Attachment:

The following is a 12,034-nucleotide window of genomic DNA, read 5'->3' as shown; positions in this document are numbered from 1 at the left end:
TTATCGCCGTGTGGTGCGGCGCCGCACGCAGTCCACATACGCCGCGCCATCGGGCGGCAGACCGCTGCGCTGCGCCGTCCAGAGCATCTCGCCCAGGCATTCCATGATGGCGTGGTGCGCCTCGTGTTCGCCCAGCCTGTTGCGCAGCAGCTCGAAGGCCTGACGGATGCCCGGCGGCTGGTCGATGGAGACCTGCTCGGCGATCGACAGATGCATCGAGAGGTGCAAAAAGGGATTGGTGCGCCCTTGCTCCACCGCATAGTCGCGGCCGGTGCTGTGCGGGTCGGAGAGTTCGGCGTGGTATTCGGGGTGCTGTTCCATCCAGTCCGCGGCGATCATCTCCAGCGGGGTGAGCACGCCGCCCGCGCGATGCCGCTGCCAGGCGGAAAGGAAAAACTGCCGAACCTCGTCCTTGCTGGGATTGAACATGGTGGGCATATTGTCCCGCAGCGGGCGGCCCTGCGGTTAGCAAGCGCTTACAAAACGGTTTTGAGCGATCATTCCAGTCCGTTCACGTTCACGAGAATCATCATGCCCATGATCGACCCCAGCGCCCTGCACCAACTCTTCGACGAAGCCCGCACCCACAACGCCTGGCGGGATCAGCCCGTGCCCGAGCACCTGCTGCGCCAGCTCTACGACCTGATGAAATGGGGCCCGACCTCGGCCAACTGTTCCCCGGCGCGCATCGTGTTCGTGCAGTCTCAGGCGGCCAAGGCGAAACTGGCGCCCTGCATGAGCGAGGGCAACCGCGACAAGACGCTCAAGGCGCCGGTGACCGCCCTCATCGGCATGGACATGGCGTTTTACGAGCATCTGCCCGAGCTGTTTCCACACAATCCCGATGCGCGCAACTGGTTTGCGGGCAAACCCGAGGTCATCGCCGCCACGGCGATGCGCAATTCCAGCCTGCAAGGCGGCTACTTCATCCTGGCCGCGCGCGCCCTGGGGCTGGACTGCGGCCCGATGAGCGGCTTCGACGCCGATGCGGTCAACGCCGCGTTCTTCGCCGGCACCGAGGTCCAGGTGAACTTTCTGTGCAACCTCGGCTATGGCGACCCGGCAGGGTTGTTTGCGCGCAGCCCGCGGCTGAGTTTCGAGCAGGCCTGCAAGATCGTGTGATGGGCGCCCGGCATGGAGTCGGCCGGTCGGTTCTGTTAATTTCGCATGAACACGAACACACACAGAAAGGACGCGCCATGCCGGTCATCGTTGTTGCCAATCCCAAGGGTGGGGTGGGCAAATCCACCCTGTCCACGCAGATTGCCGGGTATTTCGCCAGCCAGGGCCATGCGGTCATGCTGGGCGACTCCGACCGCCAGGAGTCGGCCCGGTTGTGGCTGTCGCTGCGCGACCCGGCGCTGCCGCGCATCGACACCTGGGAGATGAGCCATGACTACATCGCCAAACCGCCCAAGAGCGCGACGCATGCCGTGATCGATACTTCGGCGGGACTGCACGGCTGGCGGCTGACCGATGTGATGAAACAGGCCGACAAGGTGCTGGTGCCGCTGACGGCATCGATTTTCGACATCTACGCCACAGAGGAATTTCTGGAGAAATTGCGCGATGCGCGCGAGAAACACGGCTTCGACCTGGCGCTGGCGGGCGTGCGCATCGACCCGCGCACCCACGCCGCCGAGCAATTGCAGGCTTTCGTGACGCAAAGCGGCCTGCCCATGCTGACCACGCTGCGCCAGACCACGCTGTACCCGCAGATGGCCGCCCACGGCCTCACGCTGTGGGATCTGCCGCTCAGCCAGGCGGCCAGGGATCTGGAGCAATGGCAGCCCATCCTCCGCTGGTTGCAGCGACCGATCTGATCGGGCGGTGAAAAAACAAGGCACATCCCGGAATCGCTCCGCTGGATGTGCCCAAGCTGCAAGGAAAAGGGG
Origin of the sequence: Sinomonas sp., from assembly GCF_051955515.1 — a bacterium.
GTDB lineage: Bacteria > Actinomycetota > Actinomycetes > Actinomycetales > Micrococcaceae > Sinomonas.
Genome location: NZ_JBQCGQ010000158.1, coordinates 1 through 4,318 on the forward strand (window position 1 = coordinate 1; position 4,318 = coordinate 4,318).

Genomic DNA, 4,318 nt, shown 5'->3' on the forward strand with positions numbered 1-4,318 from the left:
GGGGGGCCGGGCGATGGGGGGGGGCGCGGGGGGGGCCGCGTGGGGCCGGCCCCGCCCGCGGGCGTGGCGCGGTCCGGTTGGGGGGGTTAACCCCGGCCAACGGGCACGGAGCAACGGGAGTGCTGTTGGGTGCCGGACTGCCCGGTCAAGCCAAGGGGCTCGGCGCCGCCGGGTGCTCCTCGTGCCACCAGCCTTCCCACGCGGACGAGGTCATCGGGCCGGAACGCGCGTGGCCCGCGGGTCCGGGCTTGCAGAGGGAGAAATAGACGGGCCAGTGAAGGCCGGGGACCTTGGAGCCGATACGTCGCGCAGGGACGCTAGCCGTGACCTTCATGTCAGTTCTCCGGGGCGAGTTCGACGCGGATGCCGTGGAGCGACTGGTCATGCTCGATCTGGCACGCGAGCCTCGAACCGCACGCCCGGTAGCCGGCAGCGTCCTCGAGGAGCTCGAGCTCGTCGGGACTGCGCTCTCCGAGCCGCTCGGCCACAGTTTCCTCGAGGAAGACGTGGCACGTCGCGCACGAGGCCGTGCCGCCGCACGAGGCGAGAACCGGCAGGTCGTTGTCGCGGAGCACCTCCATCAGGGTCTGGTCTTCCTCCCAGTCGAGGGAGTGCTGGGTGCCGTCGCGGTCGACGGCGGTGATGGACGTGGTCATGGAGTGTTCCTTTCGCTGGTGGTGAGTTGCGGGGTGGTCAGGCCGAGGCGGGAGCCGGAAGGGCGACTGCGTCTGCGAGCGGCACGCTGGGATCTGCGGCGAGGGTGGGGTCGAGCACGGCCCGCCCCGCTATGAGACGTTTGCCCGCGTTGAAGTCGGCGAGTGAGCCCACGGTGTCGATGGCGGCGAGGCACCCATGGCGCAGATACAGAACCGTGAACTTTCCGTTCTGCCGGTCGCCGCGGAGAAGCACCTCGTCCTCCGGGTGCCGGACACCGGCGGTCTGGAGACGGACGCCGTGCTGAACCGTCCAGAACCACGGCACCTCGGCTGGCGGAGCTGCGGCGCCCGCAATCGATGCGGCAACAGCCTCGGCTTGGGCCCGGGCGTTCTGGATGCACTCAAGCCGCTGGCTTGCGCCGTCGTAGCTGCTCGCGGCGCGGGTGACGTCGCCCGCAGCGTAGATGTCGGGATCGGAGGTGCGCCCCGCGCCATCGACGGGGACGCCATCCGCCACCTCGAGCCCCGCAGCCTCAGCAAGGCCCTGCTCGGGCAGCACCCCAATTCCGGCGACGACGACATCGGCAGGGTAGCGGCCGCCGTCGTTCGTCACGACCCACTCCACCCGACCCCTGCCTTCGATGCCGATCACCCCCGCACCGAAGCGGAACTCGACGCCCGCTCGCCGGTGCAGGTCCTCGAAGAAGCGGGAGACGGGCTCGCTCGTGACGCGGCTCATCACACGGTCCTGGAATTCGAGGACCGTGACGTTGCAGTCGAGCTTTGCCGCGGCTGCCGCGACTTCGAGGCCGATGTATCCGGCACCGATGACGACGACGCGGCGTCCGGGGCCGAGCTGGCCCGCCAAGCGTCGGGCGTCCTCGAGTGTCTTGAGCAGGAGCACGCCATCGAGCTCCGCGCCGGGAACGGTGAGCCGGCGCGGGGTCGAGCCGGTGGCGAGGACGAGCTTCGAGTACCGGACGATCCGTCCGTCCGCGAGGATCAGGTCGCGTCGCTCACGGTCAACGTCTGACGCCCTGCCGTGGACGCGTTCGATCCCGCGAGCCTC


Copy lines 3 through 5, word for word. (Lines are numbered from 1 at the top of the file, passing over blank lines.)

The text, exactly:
Origin of the sequence: Sinomonas sp., from assembly GCF_051955515.1 — a bacterium.
GTDB lineage: Bacteria > Actinomycetota > Actinomycetes > Actinomycetales > Micrococcaceae > Sinomonas.
Genome location: NZ_JBQCGQ010000158.1, coordinates 1 through 4,318 on the forward strand (window position 1 = coordinate 1; position 4,318 = coordinate 4,318).